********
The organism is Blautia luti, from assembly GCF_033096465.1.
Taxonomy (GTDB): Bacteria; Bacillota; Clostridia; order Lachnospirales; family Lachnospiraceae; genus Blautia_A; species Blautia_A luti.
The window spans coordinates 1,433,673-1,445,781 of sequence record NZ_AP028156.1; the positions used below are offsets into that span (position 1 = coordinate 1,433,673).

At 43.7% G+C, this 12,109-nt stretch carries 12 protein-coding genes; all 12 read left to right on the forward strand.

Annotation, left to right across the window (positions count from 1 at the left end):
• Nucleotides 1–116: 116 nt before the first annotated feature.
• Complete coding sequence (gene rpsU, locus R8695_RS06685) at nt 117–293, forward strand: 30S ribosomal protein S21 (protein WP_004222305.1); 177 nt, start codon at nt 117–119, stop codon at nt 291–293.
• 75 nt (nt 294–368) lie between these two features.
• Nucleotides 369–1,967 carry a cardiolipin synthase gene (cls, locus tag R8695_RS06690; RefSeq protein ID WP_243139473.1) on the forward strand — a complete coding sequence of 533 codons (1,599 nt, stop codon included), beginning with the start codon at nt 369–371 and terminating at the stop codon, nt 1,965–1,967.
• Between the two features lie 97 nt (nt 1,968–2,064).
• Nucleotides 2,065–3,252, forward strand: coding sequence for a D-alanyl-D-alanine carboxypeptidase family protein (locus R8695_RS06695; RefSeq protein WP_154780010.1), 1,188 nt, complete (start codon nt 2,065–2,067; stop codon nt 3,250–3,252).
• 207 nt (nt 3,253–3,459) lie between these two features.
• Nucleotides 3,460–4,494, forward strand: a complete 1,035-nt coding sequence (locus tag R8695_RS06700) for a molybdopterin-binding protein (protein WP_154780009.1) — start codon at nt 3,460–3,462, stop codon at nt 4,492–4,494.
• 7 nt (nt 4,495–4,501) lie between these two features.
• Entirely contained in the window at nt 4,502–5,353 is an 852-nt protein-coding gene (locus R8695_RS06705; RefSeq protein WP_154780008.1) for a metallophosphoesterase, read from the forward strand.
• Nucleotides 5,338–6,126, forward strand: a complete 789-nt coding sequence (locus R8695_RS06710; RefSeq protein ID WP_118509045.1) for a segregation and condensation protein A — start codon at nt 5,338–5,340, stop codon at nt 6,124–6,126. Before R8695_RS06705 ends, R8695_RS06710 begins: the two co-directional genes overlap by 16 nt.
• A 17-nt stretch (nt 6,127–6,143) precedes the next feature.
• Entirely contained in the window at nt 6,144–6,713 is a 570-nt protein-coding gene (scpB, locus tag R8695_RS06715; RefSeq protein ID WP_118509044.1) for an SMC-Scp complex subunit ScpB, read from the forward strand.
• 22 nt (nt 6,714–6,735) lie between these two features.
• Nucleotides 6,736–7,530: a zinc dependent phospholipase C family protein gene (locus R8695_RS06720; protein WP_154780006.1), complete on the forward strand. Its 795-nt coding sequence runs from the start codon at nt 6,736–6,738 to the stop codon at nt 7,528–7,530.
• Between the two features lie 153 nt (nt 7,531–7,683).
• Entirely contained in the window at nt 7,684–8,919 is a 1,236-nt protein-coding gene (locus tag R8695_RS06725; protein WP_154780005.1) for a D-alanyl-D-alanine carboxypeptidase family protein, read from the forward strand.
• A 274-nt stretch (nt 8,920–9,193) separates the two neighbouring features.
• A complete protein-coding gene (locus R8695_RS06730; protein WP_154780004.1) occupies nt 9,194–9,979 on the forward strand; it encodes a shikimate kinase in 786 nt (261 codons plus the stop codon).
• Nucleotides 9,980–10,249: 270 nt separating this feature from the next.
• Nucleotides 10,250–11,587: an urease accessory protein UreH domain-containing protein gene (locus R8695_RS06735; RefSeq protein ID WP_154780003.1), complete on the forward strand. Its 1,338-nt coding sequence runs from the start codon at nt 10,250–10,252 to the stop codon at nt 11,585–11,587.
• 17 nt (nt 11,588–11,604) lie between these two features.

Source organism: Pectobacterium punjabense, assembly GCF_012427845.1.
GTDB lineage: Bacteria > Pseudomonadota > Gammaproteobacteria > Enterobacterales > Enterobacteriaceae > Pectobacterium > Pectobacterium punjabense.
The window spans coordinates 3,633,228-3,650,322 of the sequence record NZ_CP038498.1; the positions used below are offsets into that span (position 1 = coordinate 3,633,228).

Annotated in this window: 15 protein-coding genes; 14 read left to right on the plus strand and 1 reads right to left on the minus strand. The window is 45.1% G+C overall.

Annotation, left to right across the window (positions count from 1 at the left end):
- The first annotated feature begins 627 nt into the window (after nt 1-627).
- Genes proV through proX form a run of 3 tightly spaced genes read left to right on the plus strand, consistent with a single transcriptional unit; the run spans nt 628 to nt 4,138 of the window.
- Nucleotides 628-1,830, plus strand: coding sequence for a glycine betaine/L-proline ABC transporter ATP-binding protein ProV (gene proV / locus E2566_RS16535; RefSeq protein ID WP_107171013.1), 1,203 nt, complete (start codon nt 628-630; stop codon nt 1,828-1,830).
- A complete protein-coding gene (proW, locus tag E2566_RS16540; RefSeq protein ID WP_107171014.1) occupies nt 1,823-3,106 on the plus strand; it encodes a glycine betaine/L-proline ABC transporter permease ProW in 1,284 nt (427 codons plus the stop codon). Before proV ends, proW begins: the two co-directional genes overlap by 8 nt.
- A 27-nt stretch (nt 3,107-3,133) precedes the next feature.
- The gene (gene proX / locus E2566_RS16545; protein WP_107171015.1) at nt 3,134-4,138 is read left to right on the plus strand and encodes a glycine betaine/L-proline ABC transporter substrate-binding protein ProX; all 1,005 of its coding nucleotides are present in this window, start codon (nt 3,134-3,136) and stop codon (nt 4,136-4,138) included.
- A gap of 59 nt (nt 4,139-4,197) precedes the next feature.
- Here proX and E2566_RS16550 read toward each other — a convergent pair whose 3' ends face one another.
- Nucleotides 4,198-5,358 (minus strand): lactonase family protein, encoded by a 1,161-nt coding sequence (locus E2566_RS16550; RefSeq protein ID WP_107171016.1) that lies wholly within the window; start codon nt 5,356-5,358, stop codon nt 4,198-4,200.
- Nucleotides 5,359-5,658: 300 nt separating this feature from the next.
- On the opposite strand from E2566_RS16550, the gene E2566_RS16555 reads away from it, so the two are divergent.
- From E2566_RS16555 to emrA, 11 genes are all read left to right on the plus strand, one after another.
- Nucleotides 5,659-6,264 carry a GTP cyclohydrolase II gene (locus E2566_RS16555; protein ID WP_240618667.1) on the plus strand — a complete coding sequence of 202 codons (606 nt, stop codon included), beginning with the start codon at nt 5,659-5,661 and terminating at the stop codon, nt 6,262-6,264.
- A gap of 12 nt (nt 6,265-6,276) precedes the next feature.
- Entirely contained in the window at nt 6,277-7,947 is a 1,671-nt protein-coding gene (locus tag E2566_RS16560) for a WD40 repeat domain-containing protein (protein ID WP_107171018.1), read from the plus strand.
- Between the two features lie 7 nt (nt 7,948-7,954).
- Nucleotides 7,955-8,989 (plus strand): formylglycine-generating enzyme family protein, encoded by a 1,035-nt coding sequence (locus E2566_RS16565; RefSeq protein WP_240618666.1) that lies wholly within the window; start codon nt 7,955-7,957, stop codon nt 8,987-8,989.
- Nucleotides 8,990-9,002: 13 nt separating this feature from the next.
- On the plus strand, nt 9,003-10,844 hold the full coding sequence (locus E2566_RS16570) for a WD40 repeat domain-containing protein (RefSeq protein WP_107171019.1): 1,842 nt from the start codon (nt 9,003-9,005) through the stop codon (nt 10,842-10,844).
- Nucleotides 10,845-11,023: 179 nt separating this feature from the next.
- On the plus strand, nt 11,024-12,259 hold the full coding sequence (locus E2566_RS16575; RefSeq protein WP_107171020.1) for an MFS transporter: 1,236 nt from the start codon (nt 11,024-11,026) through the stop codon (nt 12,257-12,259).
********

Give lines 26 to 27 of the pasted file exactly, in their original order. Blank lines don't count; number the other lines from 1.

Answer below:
• Nucleotides 10,250–11,587: an urease accessory protein UreH domain-containing protein gene (locus R8695_RS06735; RefSeq protein ID WP_154780003.1), complete on the forward strand. Its 1,338-nt coding sequence runs from the start codon at nt 10,250–10,252 to the stop codon at nt 11,585–11,587.
• 17 nt (nt 11,588–11,604) lie between these two features.